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The Manhattan Declaration of 2009

Introduction: authors,
content, support, & preamble

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About the Manhattan Declaration:

A group of over 150 "Orthodox, Catholic, and Evangelical" Christian leaders released their Manhattan Declaration -- a call for people to resist changes to the culture. It advocates civil disobedience if necessary.

Authors:

Three conservative known Christian leaders drafted the declaration during the summer of 2009. They are:

bulletCharles Colson, an evangelical Christian, a former member of President Nixon's White House staff, a convicted felon, a holder of 15 honorary degrees, the recipient of the 1993 Templeton Prize, the founder of Prison Fellowship, the founder of The Chuck Colson Center for Christian Worldview, and a co-founder of Evangelicals and Catholics Together -- an inter-faith group that attempts to increase cooperation between conservative Protestants and Roman Catholics.
 
bulletRobert P. George, a Roman Catholic, the McCormick Professor of Jurisprudence at Princeton University, director of the James Madison Program in American Ideals and Institutions, recipient of numerous honorary doctorates in law, ethics, science, letters, civil law, humane letters, and juridical science, and recipient of many awards.
 
bulletTimothy George is a professor and founding dean oft Beeson Divinity School at Samford University and a senior editor of Christianity Today.

Although evangelical Christians and Roman Catholics differ greatly over theological beliefs and practices, they are united in their opposition to abortion access, to equal rights for lesbians, gays, bisexuals, transgender persons and transsexuals (LGBTs), same-sex marriage, comprehensive same-sex education, sexual behavior outside of marriage, and other topics. Some evangelicals and Catholics have been able to overcome their differences and work together to try to prevent changes to the culture that they disagree with.

The discussions leading to the preparation of the declaration started in New York City. That is the origin of "Manhattan" in the document's title.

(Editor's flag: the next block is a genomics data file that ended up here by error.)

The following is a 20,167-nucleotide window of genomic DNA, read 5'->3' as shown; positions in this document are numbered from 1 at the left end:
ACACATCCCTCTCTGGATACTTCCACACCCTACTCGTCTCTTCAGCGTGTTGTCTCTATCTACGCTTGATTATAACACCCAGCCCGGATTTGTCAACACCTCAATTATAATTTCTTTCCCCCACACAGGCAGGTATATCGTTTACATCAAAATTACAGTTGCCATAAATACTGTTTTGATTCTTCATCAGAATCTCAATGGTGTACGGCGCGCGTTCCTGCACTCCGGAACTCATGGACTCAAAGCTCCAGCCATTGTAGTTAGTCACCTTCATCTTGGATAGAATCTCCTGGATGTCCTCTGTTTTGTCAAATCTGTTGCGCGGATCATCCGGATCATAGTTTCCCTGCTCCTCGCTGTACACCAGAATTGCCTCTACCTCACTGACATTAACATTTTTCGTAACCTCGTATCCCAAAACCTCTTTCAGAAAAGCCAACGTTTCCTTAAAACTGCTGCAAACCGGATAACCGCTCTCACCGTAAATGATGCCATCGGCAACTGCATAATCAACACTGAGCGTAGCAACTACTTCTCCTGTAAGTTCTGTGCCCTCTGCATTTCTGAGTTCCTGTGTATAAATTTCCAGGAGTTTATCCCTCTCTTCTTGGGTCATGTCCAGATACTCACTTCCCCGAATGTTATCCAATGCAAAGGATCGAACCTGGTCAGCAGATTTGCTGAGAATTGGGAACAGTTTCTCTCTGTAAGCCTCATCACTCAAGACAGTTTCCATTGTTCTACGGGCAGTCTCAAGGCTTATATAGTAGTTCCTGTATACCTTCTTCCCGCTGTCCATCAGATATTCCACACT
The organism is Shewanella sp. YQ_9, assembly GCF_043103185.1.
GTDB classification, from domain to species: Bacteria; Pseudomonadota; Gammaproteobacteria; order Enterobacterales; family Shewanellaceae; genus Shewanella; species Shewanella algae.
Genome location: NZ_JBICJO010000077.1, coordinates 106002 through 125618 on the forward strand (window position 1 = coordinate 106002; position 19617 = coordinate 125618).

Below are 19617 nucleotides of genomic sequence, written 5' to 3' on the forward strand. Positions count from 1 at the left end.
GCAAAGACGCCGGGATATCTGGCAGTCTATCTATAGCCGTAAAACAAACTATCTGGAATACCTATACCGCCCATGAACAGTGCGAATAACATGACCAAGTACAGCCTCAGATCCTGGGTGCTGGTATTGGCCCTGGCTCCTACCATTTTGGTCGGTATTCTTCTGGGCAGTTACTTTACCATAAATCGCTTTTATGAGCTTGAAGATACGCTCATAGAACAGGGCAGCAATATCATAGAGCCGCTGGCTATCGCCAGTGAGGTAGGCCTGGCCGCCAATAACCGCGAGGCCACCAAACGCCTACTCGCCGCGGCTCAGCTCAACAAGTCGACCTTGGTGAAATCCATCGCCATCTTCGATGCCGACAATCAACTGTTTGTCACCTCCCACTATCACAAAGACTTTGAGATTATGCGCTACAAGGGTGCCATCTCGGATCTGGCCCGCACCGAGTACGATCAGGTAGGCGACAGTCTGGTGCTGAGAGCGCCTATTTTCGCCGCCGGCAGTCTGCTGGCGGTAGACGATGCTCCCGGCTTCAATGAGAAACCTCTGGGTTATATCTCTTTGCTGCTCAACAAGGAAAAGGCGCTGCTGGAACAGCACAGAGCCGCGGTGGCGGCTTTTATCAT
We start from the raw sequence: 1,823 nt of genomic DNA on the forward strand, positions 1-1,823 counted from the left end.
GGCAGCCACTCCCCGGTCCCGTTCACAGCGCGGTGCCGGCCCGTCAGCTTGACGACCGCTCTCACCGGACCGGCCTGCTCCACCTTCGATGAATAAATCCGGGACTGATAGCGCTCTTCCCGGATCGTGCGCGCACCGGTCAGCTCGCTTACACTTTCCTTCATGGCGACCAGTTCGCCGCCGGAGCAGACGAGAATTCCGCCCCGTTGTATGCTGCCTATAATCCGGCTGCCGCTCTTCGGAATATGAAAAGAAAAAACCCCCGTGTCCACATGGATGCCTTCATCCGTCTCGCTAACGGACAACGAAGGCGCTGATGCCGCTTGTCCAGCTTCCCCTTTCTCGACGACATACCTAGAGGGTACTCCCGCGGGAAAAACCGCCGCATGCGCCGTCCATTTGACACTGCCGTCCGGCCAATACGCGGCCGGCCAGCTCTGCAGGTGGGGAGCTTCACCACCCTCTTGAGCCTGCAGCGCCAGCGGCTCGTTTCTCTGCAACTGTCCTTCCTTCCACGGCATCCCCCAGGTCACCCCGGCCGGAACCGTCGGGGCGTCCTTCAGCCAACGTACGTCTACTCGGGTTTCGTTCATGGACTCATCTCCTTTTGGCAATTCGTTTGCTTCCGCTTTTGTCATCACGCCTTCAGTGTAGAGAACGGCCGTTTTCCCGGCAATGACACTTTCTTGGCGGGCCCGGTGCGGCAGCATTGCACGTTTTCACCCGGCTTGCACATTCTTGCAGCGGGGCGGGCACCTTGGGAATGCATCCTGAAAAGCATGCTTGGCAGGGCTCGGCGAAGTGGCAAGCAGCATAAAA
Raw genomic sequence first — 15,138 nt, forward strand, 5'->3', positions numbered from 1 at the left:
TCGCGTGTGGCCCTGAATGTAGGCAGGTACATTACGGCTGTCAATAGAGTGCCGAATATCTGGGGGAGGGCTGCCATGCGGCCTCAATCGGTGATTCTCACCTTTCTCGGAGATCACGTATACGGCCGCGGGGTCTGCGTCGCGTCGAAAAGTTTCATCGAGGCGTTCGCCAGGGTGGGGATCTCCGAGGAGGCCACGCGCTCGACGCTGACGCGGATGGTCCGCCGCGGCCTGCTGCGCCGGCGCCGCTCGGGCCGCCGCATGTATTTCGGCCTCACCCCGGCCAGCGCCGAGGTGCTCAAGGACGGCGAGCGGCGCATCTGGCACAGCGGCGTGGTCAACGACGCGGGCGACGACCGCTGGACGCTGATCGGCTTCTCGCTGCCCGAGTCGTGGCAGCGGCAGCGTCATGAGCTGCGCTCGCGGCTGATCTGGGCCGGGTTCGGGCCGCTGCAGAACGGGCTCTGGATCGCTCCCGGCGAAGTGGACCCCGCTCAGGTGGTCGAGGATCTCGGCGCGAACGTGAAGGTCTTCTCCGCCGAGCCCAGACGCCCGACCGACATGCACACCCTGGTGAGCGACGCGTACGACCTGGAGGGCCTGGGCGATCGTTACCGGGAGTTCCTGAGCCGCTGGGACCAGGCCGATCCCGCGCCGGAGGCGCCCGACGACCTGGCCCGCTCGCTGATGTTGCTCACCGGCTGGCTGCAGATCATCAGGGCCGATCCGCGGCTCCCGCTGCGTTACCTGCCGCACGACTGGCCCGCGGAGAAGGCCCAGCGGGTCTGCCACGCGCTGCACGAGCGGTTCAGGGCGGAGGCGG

Content and support:

On 2009-NOV-20, at a press conference to announce the declaration at the National Press Club, Chuck Colson said:

"The Manhattan Declaration is a wake-up call -- a call to conscience -- for the church. It is also a crystal-clear message to civil authorities that we will not, under any circumstances, stand idly by as our religious freedom comes under assault." 1

This may be a recipe for disaster and massive conflict, because many conflicts over religious freedom involve preventing women and sexual minorities from having certain rights. They are also not going to stand idly by as their quest for equal rights comes under assault.

The signatories promise that they will refuse to  take part in what they call "anti-life acts" or to marry loving, committed same-sex couples. If necessary, they will engage in civil disobedience.

The Washington Times stated:

"The first 148 signatures include Southern Baptists, Anglicans, the Orthodox Church of America (OCA), members of Reformed, evangelical, Hispanic Protestant, Church of God in Christ, Antiochian Orthodox and Evangelical Free Church traditions plus the executives of numerous parachurch ministries."

"There were only a handful of Presbyterians, United Methodists and Pentecostals, and no apparent signatories from Seventh-day Adventist, Messianic Jewish, and Episcopal churches." 2

The Times did not state whether there were signatures from leaders of The Church of Jesus Christ of Latter-day Saints -- the Mormon Church.

Within two days, readers had added 58 comments to the Times article; the vast majority were quite positive. 2